The employee (Nicholas Lovejoy, who worked at Amazon for three years before founding his own philanthropic organisation financed by the millions he made from the company’s stock) looked at Bezos like he was — in Bezos’ words — the “stupidest guy in the room.”
“What we need, Jeff,” Lovejoy said, “are a few packing tables.” Duh.
So the next day Bezos – after acknowledging Lovejoy’s brilliance – bought a few inexpensive packing tables. The result? An almost immediate doubling in productivity. In his speech, Bezos said that the story is just one of many examples how Amazon built its customer-centered service culture from the company’s very early days. Perhaps that’s true. Then again, it could mean something else.
It could mean that sometimes, just sometimes, those successful, smart, wealthy and powerful people may not be as brilliant as you may think. Nor do they always have the right answers. Sometimes, just sometimes, they may actually be the stupidest guy in the room. So keep that in mind the next time you’re doing business with an intimidating customer, supplier or partner who appears to know it all. You might be the one with the brilliant idea.
This article was originally posted here on Entrepreneur.com.
How Sureswipe Built Its Identity By Building A Strong Company Culture
Culture is unique to a business, it’s the reason why companies win or lose.
A company’s culture is its identity and personality. Since this is closely linked to its brand and how it wants to be viewed by its employees, customers, competitors and the outside world, culture is critical. The challenge is understanding that culture contains unwritten rules and that certain behaviours that align to the culture the company is nurturing should be valued and cherished more than others.
At Sureswipe, the core of our culture is that we value people and what they are capable of. We particularly value people who are engaged, get on with the job, take initiative, are happy to get stuck in beyond their formal job descriptions, and who sometimes have to suck up a bit of pain to get through a challenge.
We include culture in everything we do, so it’s a fundamental element in our recruitment process. In addition to a skills and experience interview, each candidate undergoes a culture fit in the form of a values interview. We look for top performers who echo our core values (collaboration, courage, taking initiative, fairness and personal responsibility) and have real conviction about making a difference in the lives of independent retailers. If we don’t believe a candidate will be a culture fit, we won’t hire them.
If we make a mistake in the recruitment process, we won’t retain culture killers, even if they are top performers. This is such a tough lesson to learn, but it liberates a company and often improves overall company performance.
Culture should be cultivated, constantly communicated and used when making decisions. At Sureswipe, we often talk about what it takes to win and have simplified winning into three key elements: A simple, yet inspirational vision; the right culture; and a clear and focused strategy. The first and third elements can be copied from organisation to organisation. Culture on the other hand is unique to every business and can be a great influencer in its success.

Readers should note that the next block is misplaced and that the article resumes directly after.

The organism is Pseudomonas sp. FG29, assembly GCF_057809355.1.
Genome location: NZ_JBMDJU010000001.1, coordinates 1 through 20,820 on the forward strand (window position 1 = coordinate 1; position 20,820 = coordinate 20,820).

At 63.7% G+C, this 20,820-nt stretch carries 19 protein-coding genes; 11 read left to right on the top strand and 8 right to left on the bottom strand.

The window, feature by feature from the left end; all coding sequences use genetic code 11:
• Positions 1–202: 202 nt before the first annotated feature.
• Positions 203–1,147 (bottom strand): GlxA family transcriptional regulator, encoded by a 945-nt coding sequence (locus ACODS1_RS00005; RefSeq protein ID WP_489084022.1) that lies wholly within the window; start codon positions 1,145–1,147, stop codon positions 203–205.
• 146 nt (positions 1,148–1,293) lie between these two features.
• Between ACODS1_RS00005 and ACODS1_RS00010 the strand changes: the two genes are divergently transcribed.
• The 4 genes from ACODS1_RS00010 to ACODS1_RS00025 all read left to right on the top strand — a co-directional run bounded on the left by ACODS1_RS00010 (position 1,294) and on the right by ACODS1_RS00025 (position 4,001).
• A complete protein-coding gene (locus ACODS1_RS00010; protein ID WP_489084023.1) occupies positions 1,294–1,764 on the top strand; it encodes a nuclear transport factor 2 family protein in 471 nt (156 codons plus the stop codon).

Catch phrases on the wall are not the definition of culture
A strong culture is purposeful and evolving. It’s what makes a company great, but also exposes its weakness. No company is perfect and it’s important to acknowledge the good and the bad. Without it, we cannot ensure that we are protecting and building on the good and reducing or eradicating the bad.
Mistakes happen. That’s okay. But we are very purposeful about how mistakes are handled. Culturally we’re allergic to things being covered up or deflected and have had great learning moments as individuals and as an organisation when bad news travels fast. It’s liberating to ‘tell it like it is’ and almost always, with a few more minds on the problem at hand, things can be rectified with minimal impact.
Culture should be built on values that resonate with you and that you want to excel at. In our case, some are lived daily and others are aspirational in that we’re still striving for them. In each case we genuinely believe in them and encourage each other to keep living them. This increases the level of trust within the team, as there is consistency in how people are treated and how we get things done.
We are always inspired when, after sitting in our reception area, nine out of ten visitors will comment on the friendliness of staff. We hear their remarks about how friendly the Sureswipe team is or a potential candidate will talk about the high level of energy and positivity they experience throughout the interview process.
These are indicators that our culture is alive and well. It’s these components of our culture — friendliness, helpfulness and positivity — that cascade into how we do business and how we treat our customers and people in general. Being able to describe your culture and support it with real life examples is a great way to communicate and promote the type of behaviour that is important and recognised within the organisation.
Culture doesn’t just happen
We are fortunate that culture has always been important to us, even if it wasn’t clearly defined in our early days. As we grew it became important to be more purposeful in the evolution of our culture. About four years ago, the senior leadership team and nominated cultural or values icons were mandated to relook all things cultural.